The pathophysiology of shock

The pathophysiology of shock

119 The petbophysiolegy of shock Skowronski, G.A. Intensive Care unit, Flinders Medical Centre, Bedford Park, SA 5042, Au&a&z MED. J. AUST., 148(l) (1...

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119 The petbophysiolegy of shock Skowronski, G.A. Intensive Care unit, Flinders Medical Centre, Bedford Park, SA 5042, Au&a&z MED. J. AUST., 148(l) (19881676-583 Shock describes a group of circulatory syndromes, all of which result in generalized cellular hypoxia. This leads to the depletion of adenosine triphosphase, the failure of the sodium-potassium pump, mitochondrial dysfunction, and ultimately, the release of a variety of toxic substances. Eventually, these give rise to irreversible cardiovascular collapse because of their effects on the microcirculation. Shock may arise due to a failure of preload (hypovolaemic shock), myocardial contractility (cardiogenic shock), afterload (septic shock) or combinations of these (for example, anaphylactic shock, traumatic shock and neurogenic shock). During shock, important physiological changes occur in the nervous, respiratory, renal and gastrointestinal systems, as well as in intermediary metabolism. Hypotension is not synonymous with shock, and emphasis should be placed on the detection of more subtle, early signs. Management requires a systematic approach in which diagnostic and therapeutic processes take place in parallel. Particular attention must be paid to ventilation, oxygenation, fluid and electrolyte therapy, haemodynamic monitoring and, where appropriate, inotropic drugs. Corticosteroid and opioid antagonist agents probably do not have a role, but other rf agents, such as thyroid hormones, are under investigation. Resllscitetion artefact Leadbeatter, S., Knight, B. Institute ofPathology, Royal Infirmary, Cardiff CF2 HZ, U.K. MED. SCI. LAW, 28(31(19881200-204 This article provides a selective review of the literature concerning pathological lesions attributed to resuscitation and considers their medico-legal implications. Illustrative cases of interpretational problems are cited. The importance of the pathologist’s awareness prior to autopsy of an attempt at, and the nature of, resuscitation is emphasized. HLW-Breitenausbildung: else Lanze ftir den Diagnostiscben Block resuscitation: The diagnostic sequence Bahr, J., Busse, C. Zentrum Anuesthesiologie der Universitat Gottingen, D-9400 Gottinge% F.R.G. NOTFALL MED.. 14(61(19881456- 460 Extended training in cardiopulmonary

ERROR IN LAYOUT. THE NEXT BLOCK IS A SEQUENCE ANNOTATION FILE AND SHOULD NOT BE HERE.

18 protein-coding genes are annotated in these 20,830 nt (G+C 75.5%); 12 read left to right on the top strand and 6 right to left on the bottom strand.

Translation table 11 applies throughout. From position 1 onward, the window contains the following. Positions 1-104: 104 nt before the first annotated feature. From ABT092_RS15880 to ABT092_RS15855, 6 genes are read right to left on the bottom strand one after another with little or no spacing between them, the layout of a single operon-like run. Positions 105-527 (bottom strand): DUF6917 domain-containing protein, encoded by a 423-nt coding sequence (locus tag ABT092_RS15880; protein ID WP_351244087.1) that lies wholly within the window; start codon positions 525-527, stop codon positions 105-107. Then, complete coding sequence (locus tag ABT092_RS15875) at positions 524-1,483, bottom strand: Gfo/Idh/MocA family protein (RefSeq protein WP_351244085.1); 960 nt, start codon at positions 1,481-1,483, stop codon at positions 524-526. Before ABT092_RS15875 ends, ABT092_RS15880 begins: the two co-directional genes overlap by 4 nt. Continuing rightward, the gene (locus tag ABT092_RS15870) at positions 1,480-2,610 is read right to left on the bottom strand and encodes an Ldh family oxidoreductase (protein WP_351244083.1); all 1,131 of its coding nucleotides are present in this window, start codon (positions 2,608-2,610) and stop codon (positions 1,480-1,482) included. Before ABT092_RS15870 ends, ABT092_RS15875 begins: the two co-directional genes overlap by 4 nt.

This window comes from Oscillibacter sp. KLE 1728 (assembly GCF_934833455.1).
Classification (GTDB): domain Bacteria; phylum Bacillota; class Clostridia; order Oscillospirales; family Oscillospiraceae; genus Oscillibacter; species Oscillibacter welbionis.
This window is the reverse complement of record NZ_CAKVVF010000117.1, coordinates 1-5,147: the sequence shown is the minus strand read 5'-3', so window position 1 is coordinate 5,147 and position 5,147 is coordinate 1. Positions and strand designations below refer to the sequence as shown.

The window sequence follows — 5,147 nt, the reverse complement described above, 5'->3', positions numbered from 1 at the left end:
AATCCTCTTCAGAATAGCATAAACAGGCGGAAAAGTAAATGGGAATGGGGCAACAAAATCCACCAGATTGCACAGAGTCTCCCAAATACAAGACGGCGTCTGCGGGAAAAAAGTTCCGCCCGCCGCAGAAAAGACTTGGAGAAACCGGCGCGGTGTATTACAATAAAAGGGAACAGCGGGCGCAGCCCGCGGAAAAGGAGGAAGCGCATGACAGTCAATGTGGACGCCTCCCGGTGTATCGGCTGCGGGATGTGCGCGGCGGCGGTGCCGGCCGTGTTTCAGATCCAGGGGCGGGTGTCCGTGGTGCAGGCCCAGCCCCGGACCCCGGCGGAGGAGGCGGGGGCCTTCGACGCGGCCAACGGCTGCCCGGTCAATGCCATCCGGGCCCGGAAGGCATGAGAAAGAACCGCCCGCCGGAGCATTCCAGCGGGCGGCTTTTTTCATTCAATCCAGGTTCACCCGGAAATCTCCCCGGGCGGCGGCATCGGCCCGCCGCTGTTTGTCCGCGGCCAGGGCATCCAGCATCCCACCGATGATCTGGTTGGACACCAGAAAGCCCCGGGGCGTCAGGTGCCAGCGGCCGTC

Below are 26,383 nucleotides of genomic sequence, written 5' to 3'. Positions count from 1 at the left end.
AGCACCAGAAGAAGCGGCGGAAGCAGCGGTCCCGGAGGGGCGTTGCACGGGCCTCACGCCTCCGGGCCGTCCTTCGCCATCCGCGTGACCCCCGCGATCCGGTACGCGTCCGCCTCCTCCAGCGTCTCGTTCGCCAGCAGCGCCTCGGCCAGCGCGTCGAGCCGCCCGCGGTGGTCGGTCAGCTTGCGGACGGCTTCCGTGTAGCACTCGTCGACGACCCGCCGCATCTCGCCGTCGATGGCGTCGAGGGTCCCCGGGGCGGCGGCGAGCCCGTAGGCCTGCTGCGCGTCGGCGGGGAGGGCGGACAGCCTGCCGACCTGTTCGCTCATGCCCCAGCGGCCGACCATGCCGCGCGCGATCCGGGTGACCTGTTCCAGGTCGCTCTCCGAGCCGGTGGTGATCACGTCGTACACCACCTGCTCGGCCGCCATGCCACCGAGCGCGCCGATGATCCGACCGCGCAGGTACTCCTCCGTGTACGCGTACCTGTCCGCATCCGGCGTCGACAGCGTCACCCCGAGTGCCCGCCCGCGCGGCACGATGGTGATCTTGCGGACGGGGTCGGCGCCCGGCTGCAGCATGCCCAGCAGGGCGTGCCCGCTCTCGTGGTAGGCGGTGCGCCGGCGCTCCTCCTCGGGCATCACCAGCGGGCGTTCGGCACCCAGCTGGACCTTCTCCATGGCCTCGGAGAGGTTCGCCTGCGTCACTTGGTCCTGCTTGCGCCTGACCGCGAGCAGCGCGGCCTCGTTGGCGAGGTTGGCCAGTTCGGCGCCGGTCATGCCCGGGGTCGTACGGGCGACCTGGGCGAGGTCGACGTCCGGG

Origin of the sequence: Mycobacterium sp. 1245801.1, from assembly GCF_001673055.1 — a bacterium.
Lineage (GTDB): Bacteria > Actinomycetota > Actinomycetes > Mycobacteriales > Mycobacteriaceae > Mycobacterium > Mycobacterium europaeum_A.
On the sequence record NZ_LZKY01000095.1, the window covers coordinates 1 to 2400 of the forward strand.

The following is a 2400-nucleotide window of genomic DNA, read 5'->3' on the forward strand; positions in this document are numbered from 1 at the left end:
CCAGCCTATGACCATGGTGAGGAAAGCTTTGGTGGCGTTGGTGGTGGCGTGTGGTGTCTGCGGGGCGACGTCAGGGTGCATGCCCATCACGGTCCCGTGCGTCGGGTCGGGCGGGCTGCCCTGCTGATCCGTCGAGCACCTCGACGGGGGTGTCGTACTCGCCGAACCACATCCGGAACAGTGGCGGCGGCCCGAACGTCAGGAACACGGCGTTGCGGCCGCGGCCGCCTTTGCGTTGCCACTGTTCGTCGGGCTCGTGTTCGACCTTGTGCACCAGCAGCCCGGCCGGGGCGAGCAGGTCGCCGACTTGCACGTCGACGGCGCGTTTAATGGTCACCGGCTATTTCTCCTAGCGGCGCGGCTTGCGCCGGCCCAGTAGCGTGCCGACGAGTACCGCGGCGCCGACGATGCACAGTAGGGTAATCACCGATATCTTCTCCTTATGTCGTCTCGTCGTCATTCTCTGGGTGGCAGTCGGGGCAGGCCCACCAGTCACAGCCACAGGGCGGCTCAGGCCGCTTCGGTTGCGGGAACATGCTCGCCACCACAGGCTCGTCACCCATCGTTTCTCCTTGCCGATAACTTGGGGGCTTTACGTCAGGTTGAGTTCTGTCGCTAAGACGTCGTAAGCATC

Neue Endobroncbiale Apptiationssonde fiir die Reanimation A new catheter for endobroncbial drug administration for cardiopulmonary Schmidt, C., Schon, FL, Russ, J. Medisinische Poliklinik der Rheinishcen



D-5300 Bonn 1, F.R.G.

NOTFALL MED., 14(81(19881673-674 Anti-shock effect of ACTH_(l-24): Influence of subtotal hepatectomy Guarini, S., Ferrari, W., Bertolini, A. Institute of Pharmacology, University of Modena, 41100 Modena, Italy PHARMACOL. RES. COMMUN., 20(51(19881395- 403 Subtotally hepatectomized or sham-operated rats were bled to hypovolemic shock (mean arterial pressure = 18-25 mmHg1and then treated with an intravenous bolus injection of ACTH-(l-241,160 pg/kg. The treatment caused a prompt and sustained reversal of hypotension, with survival of all sham-operated animals, at least for the first 2 h, while in hepatectomized rats the arterial pressure increase was negligible and there was a 50°Eomortality within 2 h after treatment. Moreover, the blood volume which could be drained from an arterial catheter prior to death, measured 15-20 min after ACTH injection, was 1.51 f 0.12 and 0.64 f 0.11 ml/100 g.b.w. in sham-operated and hepatectomized rats, respectively. These results further support the idea that the effect of ACTH in haemorrhagic shock is due to the mobilization of blood pooled in peripheral reserve organs.